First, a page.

The summer of 2012 was typical in that labels saved their big releases for after Labor Day. As a result, some weeks' release schedules were predictably soft and sales followed suit.
Slow album sales gave Taylor Swift's "We Are Never Ever Getting Back Together" a chance to do something special. Not only did it set a one-week record for track sales, it also outsold the top album a few weeks earlier. In beating out an album, "We Are Never" highlighted the growing parity between tracks and albums. Total parity doesn't exist yet, but as the graph here shows, parity has gone from nearly nothing to something considerable.
The best display of parity in tracks and albums can be seen in comparing the summer's high point in track sales ("We Are Never" in the week ending August 19) and the low point in album sales (Zac Brown's Uncaged in the week ended July 29). Uncaged sold 48,000 units and was the top album in the week ended July 29, according to Nielsen SoundScan. The top track in the week ending August 19, Taylor Swift's "We Are Never Getting Back Together," sold 623,000 units. When converted into track-equivalent albums (TEA), "We Are Never" generated more sales than a bundle of tracks worth roughly ten times its value. That's red meat for the "the album is dead" crowd.
"We Are Never" was the only track (TEA) to outsell an album this summer. In fact, it was the only track to even come close. This is a rare feat but will happen occasionally -- major labels can have only so many big first-week releases in any given week.
The gap between albums and tracks is narrowing but albums still win. The typical top 40 track sells around 40-50% of its top-40 album counterpart. In other words, the #20 track will sell about four or fives times as many units, or 40% to 50% its TEA (when multiplied by ten tracks to convert to TEA), as a #20 album.
While selling 40% to 50% of an album, and outselling an album once in a blue moon, might not sound like progress, consider what album and track sales looked like just five years ago. Album sales were comparable to top 40 track sales. But because of the ten-fold difference in the value of albums and tracks, a lot of parity can be gained after five years of declining album sales and steadily increasing track sales.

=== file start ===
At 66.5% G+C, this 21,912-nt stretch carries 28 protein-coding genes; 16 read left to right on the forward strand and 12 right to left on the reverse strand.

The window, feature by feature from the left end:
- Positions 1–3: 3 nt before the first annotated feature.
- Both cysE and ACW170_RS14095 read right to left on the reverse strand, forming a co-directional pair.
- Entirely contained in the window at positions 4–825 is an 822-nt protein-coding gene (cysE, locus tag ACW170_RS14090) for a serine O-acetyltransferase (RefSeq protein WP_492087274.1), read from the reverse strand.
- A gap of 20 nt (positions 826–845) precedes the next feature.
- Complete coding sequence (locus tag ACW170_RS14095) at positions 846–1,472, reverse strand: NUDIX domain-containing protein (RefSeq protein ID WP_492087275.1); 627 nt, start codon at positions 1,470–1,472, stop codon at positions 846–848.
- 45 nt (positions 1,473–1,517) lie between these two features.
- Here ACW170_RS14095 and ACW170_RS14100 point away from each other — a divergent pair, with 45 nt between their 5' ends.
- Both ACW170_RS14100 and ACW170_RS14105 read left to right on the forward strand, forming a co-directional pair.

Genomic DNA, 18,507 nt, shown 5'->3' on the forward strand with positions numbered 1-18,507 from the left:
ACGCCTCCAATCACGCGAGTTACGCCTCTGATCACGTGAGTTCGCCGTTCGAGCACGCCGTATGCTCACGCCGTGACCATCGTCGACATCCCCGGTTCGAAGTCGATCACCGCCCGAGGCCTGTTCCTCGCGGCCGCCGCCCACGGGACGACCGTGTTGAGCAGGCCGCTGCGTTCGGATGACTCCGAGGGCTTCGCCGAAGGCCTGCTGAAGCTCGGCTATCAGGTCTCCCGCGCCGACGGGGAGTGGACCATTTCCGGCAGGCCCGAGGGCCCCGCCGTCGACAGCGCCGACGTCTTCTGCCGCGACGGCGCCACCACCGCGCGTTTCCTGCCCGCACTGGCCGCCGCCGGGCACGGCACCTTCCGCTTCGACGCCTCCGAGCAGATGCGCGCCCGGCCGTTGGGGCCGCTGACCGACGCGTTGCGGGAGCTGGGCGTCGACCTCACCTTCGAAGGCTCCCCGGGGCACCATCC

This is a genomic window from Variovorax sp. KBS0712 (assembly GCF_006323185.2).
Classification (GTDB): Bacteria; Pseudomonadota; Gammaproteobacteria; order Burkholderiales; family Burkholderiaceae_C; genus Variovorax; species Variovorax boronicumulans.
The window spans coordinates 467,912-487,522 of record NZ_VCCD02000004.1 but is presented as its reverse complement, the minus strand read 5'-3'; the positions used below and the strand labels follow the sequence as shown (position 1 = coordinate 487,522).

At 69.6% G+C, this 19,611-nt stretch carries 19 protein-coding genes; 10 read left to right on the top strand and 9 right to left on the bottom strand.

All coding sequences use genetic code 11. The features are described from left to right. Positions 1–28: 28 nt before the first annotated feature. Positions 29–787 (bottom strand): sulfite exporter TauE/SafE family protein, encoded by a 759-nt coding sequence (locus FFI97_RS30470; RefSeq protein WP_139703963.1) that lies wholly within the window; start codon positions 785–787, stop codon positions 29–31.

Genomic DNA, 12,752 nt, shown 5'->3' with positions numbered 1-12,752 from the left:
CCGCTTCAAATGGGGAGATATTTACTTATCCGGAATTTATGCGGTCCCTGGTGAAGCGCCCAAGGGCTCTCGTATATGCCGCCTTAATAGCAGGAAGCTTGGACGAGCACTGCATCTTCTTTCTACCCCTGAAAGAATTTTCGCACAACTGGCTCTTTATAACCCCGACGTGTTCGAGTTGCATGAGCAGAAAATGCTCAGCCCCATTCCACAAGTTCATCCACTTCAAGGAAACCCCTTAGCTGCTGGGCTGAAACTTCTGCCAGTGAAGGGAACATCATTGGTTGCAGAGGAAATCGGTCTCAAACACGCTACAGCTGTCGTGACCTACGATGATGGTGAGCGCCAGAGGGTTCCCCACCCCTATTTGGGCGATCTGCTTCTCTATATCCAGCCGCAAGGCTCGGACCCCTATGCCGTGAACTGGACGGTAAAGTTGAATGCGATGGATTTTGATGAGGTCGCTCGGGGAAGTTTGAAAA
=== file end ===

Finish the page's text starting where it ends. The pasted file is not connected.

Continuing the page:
Five years ago, the difference between tracks and albums was like night and day compared to this summer. Top 40 tracks got only a tiny fraction of top 40 album sales in the summer of 2007. The week ending August 12, 2007 was a slow week for albums that summer. UGK's Underground Kingz topped the album chart with sales of 160,000 units and Plies' Real Testament was #2 with sales of 96,000 units. The week ending August 5 was the best week that month for track sales. Sean Kingston's "Beautiful Girls" sold 235,000 tracks. Kanye West's "Stronger" sold 129,000 tracks.
You may note that I cherry-picked a slow week for albums (July 29) against an especially strong week for the top track (August 19) even though other weeks during the summer fared better for albums and worse for tracks. This was done to narrow the gap between albums and tracks as much as possible. As the graph shows, the gap between albums and tracks has narrowed greatly over the last five years. I simply chose two weeks that best made my point.
The album isn't dead even in my exaggerated example, but it could be a few years away from parity with top 40 track sales. Single tracks also get massive awareness online in the form of on-demand audio and video streaming. Even though release and tour schedules are still mostly built around the release of an album, these graphs make it easier to imagine a day when release schedules and tours are built around some other format or idea.
To interpret the graph: Summer 2012 sales are on the left, summer 2007 are on the right. Track sales, converted to track-equivalent albums (TEA), are shown in red columns and album sales are shown in blue columns. Sales of the top 40 tracks and albums are shown. The #1 spot clearly shows Taylor Swift's "We Are Never" outselling the #1 album of the week. For positions #2 through #40, albums clearly outsell tracks by roughly two to one. The difference between albums and tracks was much more stark in 2007. From #1 to #40, each track (after converted to TEA) sold about one-eighth the number of units as the album of the comparable rank.